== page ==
Two of the most arrestingly captivating pieces in the exhibit combine narrative tradition with creative interpretation: a 10-foot-wide triptych titled “The Legacy of Martin Luther King Jr. (The Entombment)” which was featured in the New York Times and displayed at the S. Dillon Ripley Center of the Smithsonian Institution in Washington, DC., and “Death of a President (John F. Kennedy).” These history paintings reimagine hauntingly human tragedies with interpersonal, even fantastical, elements.

In these renderings, persons from the artist’s life, as well as Adoquei, appear as bystanders or sympathetic participants. Adoquei frequently includes himself or his associates in his paintings, a practice that adds emotional depth to the works.  

“I love people, I am always inspired by the love of people, and humanistic pursuits are part of sentiments that I try to include in my mission to unveil my vision,” he said.

This generosity and warmth extends to pieces that do not include human figures, like idyllic interpretations of Long Island vistas and other settings. They encourage onlookers to step into them, feel the sand beneath their feet, the breeze as it rustles tall grasses, the sun on their faces, the sound of the sea, the taste of salt in the air.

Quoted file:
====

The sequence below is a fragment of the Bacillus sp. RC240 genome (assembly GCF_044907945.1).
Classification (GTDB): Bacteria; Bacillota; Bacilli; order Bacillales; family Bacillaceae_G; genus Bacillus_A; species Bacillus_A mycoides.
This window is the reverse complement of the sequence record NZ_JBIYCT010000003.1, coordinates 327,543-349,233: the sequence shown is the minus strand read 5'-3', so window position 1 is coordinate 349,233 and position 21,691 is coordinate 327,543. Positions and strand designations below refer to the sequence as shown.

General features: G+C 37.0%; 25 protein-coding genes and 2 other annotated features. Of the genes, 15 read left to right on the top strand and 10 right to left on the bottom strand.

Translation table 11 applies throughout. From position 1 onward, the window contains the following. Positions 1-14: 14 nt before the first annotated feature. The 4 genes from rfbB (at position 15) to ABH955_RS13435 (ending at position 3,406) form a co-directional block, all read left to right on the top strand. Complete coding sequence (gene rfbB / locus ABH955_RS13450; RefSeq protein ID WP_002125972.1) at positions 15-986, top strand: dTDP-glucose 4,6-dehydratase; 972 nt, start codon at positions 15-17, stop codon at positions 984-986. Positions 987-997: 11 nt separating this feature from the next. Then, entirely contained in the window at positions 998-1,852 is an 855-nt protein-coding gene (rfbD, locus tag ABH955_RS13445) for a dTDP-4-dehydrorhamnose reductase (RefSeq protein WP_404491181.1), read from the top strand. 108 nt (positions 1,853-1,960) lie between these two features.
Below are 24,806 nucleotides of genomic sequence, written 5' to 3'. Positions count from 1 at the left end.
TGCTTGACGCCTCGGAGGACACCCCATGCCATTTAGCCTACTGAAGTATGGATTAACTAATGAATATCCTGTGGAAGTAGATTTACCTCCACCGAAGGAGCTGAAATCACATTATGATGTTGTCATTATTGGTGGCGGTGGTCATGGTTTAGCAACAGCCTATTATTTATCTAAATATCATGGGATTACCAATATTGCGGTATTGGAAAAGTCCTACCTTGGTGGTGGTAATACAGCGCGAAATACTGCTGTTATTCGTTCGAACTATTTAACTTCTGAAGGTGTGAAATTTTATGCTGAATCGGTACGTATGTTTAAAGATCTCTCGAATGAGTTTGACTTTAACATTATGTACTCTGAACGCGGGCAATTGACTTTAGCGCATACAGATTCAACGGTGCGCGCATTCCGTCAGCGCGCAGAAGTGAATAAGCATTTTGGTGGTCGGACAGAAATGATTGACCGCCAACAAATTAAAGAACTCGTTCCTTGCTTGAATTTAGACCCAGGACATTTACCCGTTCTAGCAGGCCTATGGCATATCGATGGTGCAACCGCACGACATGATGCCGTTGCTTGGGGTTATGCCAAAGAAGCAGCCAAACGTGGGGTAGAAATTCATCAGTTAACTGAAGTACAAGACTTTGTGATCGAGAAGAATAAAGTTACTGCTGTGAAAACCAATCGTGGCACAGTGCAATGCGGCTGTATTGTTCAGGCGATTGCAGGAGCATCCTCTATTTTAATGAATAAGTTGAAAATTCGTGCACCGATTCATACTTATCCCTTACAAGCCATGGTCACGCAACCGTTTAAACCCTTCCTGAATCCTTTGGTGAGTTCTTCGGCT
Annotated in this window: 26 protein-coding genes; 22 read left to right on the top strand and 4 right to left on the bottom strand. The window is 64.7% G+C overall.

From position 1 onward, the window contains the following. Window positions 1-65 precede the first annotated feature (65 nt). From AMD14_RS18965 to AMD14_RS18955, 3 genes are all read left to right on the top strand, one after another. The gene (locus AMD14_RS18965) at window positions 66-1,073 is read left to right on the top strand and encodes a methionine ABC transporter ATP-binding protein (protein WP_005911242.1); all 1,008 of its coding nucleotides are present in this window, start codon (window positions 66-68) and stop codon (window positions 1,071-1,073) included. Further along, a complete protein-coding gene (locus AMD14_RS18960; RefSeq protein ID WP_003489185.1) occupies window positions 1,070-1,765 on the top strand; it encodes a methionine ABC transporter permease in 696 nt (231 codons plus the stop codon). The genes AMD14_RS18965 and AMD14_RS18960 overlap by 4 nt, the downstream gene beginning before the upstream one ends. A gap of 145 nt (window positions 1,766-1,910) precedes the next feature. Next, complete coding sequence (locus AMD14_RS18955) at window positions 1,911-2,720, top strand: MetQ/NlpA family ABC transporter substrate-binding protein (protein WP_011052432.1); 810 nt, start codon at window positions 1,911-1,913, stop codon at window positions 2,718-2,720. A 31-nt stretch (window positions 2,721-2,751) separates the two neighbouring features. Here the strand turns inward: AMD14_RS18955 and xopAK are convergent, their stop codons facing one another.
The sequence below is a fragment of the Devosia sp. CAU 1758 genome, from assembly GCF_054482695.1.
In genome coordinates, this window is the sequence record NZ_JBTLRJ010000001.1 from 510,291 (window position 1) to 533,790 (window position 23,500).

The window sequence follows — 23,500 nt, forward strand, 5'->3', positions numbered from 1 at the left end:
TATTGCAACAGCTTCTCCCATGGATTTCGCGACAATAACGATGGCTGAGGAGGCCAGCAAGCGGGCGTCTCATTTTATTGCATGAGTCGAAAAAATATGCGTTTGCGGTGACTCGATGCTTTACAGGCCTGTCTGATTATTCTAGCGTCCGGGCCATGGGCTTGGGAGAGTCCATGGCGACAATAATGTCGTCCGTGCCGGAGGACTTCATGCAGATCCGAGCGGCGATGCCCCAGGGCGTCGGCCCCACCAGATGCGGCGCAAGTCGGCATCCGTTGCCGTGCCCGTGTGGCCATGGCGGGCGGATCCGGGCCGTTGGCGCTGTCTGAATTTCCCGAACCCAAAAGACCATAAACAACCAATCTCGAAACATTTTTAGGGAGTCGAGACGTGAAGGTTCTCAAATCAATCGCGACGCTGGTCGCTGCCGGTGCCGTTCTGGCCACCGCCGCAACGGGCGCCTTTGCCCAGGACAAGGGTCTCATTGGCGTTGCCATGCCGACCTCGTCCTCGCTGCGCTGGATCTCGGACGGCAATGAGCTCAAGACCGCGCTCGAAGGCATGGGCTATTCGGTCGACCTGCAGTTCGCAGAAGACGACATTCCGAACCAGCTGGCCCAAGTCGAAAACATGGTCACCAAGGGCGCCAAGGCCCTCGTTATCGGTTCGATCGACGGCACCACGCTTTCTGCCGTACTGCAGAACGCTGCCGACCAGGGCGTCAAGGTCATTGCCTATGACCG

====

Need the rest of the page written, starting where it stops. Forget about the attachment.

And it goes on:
Adoquei’s still life paintings are intriguing and alluring, alluding to larger stories of which patrons are only catching a glimpse: two quinces with their stems and leaves attached, lilting sunflowers and daisies in vase, a partially sectioned grapefruit, with what appears to be a thumbprint left on the endocarp. 

“All that I do is inspired by nature, life and living, and the needs of the future. Turning nature and people into beautiful timeless paintings to inspire others inspires me daily,” Adoquei said. “As lives, works, and legacies of great minds took me from oceans and cultures away and offered me the support to create art that hangs on museum walls and in private collections, so do I hope to create meaningful timeless art worthy of inspiring future generations.” 

Versatility of technique underscores the scope and impact of Adoquei’s subject matter. His art contains and honors a multitude of human experiences, including his own journey from Ghanaian art student, to sign and billboard painter in Nigeria, and then working artist, educator, and author in the United States, where he arrived in 1987. 

Adoquei’s paintings welcome patrons to participate in moments fraught and freeing, stunning and serene. Finding Hidden Treasures is an opportunity for artist and art appreciators to enter the field of humanistic imagination.